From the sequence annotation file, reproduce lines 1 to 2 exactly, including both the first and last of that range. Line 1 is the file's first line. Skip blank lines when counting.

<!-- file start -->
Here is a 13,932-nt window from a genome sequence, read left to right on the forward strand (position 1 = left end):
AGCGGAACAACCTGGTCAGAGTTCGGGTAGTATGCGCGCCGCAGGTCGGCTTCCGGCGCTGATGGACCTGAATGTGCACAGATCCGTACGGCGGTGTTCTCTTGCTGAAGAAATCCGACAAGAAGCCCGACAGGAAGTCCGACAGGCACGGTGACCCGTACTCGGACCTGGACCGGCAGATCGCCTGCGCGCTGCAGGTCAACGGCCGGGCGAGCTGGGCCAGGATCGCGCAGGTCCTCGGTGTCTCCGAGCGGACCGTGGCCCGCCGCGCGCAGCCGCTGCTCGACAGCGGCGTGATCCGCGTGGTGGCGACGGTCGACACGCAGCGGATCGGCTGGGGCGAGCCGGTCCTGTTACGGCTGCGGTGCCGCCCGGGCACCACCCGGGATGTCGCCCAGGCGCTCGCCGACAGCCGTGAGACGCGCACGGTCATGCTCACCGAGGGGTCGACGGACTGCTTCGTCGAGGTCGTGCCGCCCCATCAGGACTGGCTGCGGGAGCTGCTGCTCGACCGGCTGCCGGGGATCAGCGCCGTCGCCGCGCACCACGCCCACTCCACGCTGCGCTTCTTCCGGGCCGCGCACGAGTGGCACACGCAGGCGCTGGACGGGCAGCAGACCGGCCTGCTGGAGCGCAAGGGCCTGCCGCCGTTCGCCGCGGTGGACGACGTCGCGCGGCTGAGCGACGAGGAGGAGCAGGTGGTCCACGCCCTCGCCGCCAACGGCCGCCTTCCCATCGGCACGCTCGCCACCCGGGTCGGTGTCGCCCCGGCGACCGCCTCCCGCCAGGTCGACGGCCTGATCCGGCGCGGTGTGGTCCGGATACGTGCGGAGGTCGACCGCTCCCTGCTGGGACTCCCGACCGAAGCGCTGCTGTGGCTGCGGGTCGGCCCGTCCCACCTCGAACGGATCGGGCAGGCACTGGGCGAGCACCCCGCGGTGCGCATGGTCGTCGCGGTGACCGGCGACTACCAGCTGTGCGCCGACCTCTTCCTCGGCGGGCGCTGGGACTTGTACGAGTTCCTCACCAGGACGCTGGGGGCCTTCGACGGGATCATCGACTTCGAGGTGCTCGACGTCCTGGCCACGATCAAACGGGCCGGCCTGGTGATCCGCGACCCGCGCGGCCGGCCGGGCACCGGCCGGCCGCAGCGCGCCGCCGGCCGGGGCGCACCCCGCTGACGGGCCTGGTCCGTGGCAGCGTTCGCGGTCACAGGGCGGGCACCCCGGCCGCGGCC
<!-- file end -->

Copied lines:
Here is a 13,932-nt window from a genome sequence, read left to right on the forward strand (position 1 = left end):
AGCGGAACAACCTGGTCAGAGTTCGGGTAGTATGCGCGCCGCAGGTCGGCTTCCGGCGCTGATGGACCTGAATGTGCACAGATCCGTACGGCGGTGTTCTCTTGCTGAAGAAATCCGACAAGAAGCCCGACAGGAAGTCCGACAGGCACGGTGACCCGTACTCGGACCTGGACCGGCAGATCGCCTGCGCGCTGCAGGTCAACGGCCGGGCGAGCTGGGCCAGGATCGCGCAGGTCCTCGGTGTCTCCGAGCGGACCGTGGCCCGCCGCGCGCAGCCGCTGCTCGACAGCGGCGTGATCCGCGTGGTGGCGACGGTCGACACGCAGCGGATCGGCTGGGGCGAGCCGGTCCTGTTACGGCTGCGGTGCCGCCCGGGCACCACCCGGGATGTCGCCCAGGCGCTCGCCGACAGCCGTGAGACGCGCACGGTCATGCTCACCGAGGGGTCGACGGACTGCTTCGTCGAGGTCGTGCCGCCCCATCAGGACTGGCTGCGGGAGCTGCTGCTCGACCGGCTGCCGGGGATCAGCGCCGTCGCCGCGCACCACGCCCACTCCACGCTGCGCTTCTTCCGGGCCGCGCACGAGTGGCACACGCAGGCGCTGGACGGGCAGCAGACCGGCCTGCTGGAGCGCAAGGGCCTGCCGCCGTTCGCCGCGGTGGACGACGTCGCGCGGCTGAGCGACGAGGAGGAGCAGGTGGTCCACGCCCTCGCCGCCAACGGCCGCCTTCCCATCGGCACGCTCGCCACCCGGGTCGGTGTCGCCCCGGCGACCGCCTCCCGCCAGGTCGACGGCCTGATCCGGCGCGGTGTGGTCCGGATACGTGCGGAGGTCGACCGCTCCCTGCTGGGACTCCCGACCGAAGCGCTGCTGTGGCTGCGGGTCGGCCCGTCCCACCTCGAACGGATCGGGCAGGCACTGGGCGAGCACCCCGCGGTGCGCATGGTCGTCGCGGTGACCGGCGACTACCAGCTGTGCGCCGACCTCTTCCTCGGCGGGCGCTGGGACTTGTACGAGTTCCTCACCAGGACGCTGGGGGCCTTCGACGGGATCATCGACTTCGAGGTGCTCGACGTCCTGGCCACGATCAAACGGGCCGGCCTGGTGATCCGCGACCCGCGCGGCCGGCCGGGCACCGGCCGGCCGCAGCGCGCCGCCGGCCGGGGCGCACCCCGCTGACGGGCCTGGTCCGTGGCAGCGTTCGCGGTCACAGGGCGGGCACCCCGGCCGCGGCC